Spay and Neuter Surgery in Oklahoma City: Cats in Cat Tower

Spay and Neuter to Give Pets a Better Life

Can a spay or neuter procedure really increase your pet’s chance of living longer and indirectly benefit other animals as well? Yes! Spaying and neutering can enhance the health of dogs and cats here in Oklahoma City and its surrounding areas, while also benefiting stray animals brought into shelters. When shelters become overcrowded, it’s harder for all of the animals to find loving homes. Keeping stray numbers down can decrease crowding and guarantee a forever family for more pets.

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Benefits for Pets and Their Families

How exactly do spay and neuter surgeries make life easier for pets and people? Some of the key benefits include:

Spaying

  • Prevents unwanted pregnancies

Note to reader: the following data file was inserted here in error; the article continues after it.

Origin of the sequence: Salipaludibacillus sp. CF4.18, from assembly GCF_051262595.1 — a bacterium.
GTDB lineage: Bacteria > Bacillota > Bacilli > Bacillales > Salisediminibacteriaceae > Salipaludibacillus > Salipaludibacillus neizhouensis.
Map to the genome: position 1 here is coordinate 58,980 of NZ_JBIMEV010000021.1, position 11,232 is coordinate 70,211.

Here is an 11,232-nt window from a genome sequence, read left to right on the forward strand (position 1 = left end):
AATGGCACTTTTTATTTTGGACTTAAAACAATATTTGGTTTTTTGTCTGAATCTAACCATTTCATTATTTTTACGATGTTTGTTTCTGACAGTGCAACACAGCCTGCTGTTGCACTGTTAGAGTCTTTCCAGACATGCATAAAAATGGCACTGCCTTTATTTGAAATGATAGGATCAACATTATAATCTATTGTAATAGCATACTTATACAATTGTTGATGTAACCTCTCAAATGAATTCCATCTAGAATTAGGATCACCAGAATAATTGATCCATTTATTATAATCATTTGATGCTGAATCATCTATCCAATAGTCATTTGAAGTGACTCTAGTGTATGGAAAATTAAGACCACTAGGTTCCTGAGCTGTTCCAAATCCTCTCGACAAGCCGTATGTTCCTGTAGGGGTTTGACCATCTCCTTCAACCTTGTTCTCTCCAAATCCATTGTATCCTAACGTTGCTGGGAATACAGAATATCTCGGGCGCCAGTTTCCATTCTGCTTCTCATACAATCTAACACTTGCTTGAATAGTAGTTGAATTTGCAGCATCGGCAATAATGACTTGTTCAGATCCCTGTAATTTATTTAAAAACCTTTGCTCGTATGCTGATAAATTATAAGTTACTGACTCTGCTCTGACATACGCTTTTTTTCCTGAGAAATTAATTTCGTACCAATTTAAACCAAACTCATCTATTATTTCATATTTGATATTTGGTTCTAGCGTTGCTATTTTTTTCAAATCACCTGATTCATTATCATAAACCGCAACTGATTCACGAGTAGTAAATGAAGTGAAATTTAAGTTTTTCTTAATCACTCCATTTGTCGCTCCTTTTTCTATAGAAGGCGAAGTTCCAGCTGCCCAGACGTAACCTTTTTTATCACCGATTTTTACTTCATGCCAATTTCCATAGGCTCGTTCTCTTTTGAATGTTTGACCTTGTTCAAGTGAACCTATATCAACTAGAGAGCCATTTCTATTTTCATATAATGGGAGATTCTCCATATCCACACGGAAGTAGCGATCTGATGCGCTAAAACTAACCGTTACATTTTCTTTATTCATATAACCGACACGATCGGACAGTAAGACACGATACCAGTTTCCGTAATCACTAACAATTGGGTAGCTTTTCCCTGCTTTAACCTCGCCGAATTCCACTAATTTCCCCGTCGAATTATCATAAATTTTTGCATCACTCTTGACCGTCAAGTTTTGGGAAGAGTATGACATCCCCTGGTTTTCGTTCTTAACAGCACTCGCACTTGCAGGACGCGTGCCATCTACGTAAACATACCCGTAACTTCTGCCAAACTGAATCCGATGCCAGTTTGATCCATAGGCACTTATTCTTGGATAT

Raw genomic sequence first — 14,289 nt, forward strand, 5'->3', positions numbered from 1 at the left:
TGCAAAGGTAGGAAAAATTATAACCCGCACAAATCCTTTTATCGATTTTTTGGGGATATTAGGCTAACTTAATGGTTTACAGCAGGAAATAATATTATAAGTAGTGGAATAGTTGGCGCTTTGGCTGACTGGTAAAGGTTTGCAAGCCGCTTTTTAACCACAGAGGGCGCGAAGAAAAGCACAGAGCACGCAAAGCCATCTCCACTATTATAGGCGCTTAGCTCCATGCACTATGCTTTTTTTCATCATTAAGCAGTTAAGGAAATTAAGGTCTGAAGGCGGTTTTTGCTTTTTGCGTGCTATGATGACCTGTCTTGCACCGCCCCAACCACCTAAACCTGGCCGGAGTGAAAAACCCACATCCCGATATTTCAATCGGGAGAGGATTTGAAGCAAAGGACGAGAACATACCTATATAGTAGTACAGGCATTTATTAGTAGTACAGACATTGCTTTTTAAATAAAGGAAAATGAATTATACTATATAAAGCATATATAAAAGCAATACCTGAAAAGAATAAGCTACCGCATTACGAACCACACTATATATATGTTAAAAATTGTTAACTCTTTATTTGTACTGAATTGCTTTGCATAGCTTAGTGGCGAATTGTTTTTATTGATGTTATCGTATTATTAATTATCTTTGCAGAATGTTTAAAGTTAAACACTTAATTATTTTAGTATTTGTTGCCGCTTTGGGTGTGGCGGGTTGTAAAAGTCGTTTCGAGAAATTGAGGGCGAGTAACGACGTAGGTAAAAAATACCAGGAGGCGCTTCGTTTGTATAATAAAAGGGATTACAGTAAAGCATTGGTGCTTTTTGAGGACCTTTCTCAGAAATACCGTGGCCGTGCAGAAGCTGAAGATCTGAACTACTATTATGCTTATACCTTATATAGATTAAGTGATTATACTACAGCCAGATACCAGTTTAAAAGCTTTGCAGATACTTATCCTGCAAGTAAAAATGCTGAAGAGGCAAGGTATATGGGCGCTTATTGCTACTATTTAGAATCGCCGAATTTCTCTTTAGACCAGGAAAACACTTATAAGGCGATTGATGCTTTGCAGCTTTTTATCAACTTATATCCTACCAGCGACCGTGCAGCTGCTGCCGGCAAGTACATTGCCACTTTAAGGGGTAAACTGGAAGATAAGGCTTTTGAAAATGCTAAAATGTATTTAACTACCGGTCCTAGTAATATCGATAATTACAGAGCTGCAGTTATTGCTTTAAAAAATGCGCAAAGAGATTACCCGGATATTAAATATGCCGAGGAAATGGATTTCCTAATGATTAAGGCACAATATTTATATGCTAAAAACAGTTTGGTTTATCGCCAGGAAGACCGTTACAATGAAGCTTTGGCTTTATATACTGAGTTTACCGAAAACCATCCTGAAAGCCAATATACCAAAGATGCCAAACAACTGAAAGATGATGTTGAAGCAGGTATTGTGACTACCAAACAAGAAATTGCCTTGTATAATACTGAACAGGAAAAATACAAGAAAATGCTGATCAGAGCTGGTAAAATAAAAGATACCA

• Reduces breast cancer risks and eliminates uterine infection and cancer risks
  • Prevents the messiness of the heat cycle (if performed before the pet’s first heat cycle)
  • Reduces or prevents the urge to roam and mate
  • Prevents the pacing and “caterwauling” of female cats in heat

Neutering

  • Prevents your pet from impregnating another
  • Reduces perianal tumor risks and prevents testicular cancer and enlarged prostate risks
  • Reduces or prevents spraying (cats) or marking (dogs)
  • Can prevent inappropriate behaviors such as aggression, humping, roaming urges, and conflict with other male animals in the vicinity

In addition to improving your pet’s health and behavior, spaying or neutering can also make life easier for pet parents. If you have multiple animals in your household, they are much more likely to get along if they are all spayed or neutered.

Spay and Neuter Surgery in Oklahoma City: Puppies Laying in Bed

When Should I Schedule My Pet’s Spay or Neuter?

Whether your pet is a dog or cat, male or female, they should be spayed/neutered around six months old. This increases their chances of avoiding certain disease risks, and they will also recover from their surgery more quickly than if they are spayed/neutered as an adult. However, extra-large breed dogs often need to wait until they are nine months to a year old before they are spayed or neutered because they need more time to grow.